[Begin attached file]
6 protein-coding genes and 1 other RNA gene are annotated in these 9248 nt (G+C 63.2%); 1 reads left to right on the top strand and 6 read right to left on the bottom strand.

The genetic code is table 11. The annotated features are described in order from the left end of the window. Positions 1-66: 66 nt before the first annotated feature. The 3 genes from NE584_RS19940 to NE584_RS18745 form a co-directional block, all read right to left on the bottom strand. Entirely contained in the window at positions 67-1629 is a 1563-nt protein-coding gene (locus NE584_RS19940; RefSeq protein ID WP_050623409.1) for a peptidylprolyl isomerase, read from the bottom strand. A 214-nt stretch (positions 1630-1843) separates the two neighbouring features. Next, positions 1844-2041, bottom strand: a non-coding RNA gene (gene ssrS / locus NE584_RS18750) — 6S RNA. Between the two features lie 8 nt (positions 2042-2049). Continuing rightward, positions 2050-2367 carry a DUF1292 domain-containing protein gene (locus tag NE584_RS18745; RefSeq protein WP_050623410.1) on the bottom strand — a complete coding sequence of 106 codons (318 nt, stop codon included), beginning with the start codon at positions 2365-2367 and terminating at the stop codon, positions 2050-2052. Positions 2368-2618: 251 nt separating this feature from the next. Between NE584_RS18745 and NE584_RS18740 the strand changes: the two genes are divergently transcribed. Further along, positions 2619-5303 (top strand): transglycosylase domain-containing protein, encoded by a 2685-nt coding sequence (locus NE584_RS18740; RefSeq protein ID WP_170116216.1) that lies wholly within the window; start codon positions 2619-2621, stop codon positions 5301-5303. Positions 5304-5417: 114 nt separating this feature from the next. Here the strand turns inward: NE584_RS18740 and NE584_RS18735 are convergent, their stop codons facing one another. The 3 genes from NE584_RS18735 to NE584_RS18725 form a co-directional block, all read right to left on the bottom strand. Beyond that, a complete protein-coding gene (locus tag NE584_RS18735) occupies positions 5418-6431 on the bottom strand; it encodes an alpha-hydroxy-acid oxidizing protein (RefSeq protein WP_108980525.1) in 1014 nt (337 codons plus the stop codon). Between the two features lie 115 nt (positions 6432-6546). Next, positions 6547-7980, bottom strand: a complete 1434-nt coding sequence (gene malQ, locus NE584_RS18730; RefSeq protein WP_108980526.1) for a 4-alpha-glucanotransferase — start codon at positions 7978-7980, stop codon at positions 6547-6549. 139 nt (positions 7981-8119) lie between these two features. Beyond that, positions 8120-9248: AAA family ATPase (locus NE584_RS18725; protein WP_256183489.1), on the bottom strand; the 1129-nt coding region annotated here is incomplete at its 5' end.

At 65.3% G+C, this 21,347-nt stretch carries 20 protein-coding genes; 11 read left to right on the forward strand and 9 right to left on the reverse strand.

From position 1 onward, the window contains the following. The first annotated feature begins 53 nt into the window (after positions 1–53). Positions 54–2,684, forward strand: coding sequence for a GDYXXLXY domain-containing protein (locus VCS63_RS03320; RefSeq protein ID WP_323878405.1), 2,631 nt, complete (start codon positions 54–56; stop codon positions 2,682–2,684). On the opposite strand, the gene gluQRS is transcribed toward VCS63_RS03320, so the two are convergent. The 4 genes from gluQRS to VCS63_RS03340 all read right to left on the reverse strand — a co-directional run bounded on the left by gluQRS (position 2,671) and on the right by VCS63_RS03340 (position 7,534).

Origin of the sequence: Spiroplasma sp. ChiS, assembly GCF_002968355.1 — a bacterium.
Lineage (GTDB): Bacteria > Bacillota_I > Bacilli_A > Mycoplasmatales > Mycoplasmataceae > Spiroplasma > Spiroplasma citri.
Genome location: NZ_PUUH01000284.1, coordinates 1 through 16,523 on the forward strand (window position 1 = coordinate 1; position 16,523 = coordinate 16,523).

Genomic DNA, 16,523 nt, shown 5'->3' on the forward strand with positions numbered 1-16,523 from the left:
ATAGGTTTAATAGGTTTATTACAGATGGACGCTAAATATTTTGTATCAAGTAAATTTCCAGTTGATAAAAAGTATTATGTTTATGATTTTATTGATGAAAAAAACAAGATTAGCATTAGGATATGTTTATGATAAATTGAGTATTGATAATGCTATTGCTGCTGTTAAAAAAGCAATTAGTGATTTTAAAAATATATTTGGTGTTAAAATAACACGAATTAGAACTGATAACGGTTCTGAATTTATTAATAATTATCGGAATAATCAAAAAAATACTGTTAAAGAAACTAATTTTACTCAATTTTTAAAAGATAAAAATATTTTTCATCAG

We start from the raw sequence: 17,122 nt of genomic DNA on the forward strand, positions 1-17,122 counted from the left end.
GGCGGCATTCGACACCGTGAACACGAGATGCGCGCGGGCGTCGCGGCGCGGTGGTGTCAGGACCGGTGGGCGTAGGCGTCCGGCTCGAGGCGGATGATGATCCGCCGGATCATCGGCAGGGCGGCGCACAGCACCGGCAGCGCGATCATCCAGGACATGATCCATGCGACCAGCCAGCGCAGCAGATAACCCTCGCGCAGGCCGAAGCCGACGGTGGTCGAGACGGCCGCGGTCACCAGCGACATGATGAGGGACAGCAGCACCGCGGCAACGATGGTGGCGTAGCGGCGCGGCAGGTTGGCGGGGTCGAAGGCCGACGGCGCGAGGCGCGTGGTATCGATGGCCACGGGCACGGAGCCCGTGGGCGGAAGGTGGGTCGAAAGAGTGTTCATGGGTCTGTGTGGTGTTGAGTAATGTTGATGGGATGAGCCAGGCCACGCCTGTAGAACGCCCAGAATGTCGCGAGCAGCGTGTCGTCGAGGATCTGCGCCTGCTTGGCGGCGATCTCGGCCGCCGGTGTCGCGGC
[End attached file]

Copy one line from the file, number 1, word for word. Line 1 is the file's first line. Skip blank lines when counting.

6 protein-coding genes and 1 other RNA gene are annotated in these 9248 nt (G+C 63.2%); 1 reads left to right on the top strand and 6 read right to left on the bottom strand.